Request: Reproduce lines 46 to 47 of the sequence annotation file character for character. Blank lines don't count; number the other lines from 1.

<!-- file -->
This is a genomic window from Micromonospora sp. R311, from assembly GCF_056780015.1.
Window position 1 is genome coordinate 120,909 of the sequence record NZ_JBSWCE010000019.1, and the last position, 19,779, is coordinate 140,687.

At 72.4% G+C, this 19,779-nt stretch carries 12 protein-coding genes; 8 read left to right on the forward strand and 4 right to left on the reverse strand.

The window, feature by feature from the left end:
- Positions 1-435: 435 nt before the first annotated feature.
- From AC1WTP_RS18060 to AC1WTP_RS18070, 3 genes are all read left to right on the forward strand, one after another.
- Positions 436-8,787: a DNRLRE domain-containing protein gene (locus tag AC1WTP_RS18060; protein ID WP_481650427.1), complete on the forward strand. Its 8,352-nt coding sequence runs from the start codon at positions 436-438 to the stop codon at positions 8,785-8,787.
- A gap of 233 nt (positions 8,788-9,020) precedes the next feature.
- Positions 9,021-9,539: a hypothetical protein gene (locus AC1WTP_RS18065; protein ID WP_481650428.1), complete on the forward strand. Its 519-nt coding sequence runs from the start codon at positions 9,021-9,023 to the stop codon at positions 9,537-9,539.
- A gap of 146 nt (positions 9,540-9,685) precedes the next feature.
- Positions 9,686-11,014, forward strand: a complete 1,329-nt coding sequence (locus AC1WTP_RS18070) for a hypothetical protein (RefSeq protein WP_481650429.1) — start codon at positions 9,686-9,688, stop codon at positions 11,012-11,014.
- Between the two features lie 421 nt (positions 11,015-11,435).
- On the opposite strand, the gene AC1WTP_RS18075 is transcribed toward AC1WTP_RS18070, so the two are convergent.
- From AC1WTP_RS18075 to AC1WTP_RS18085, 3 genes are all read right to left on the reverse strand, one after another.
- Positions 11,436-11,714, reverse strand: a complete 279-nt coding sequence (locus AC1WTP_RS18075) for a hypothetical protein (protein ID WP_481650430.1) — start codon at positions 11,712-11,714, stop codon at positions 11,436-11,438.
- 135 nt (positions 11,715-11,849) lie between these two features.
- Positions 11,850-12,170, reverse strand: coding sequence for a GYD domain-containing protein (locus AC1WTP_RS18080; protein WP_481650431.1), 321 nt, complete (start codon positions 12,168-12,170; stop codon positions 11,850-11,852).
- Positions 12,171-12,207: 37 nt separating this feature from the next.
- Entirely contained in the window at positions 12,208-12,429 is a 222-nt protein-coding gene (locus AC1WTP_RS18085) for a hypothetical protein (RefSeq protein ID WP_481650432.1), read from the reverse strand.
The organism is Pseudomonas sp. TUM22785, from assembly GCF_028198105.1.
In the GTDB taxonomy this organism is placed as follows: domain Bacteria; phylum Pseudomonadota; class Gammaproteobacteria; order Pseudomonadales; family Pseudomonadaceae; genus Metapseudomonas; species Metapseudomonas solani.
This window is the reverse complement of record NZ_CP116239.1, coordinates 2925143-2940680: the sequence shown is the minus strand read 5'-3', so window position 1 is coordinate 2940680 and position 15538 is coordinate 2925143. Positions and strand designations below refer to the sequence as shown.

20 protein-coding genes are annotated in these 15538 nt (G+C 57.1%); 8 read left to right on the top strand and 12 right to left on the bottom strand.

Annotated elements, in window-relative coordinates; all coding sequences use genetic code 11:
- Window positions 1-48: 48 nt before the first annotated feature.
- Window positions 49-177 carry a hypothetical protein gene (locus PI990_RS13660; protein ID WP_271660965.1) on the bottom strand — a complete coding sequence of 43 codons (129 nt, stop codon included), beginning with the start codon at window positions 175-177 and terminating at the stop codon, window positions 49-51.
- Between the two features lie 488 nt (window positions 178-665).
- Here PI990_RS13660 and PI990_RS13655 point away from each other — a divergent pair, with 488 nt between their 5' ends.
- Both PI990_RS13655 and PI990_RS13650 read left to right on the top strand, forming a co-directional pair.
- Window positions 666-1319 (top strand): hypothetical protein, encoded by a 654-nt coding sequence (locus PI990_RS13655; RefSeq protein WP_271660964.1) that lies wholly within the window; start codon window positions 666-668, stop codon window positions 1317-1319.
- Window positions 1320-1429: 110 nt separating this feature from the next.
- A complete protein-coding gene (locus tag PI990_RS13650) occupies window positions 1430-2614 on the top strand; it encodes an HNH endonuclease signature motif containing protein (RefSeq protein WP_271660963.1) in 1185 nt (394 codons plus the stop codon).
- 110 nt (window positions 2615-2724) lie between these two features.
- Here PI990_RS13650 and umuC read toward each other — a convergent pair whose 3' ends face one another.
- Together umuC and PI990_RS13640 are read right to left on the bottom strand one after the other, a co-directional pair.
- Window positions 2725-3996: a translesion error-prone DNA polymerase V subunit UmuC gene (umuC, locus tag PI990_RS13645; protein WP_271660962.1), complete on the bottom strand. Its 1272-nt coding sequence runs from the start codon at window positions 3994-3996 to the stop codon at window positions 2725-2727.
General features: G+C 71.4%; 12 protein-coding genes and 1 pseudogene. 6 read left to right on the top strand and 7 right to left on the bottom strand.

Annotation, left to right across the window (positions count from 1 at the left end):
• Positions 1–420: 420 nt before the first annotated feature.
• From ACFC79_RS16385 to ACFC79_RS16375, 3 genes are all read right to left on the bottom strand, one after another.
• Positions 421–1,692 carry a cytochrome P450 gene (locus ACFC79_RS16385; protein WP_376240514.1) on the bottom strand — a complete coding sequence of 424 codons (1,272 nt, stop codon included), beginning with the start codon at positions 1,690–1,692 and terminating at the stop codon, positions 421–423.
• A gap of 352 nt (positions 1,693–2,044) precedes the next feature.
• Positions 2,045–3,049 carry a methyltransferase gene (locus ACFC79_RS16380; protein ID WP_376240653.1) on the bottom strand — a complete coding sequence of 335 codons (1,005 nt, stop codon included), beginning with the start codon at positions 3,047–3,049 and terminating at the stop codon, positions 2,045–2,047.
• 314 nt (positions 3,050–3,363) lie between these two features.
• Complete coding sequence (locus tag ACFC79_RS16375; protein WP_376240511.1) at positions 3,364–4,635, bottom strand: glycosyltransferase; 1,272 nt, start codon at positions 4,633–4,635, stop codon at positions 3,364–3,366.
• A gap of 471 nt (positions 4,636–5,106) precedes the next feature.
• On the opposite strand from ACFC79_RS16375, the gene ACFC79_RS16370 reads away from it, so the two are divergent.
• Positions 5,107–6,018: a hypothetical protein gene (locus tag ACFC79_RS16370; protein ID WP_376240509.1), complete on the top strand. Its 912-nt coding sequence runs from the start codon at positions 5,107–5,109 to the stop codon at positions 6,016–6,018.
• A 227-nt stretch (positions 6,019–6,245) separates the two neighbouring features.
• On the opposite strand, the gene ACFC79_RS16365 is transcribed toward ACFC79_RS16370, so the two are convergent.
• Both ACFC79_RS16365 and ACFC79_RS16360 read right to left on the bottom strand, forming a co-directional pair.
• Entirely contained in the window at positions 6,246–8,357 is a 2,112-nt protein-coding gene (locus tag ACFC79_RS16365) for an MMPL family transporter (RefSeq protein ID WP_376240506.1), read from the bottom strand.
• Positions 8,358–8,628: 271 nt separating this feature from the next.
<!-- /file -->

• A gap of 471 nt (positions 4,636–5,106) precedes the next feature.
• On the opposite strand from ACFC79_RS16375, the gene ACFC79_RS16370 reads away from it, so the two are divergent.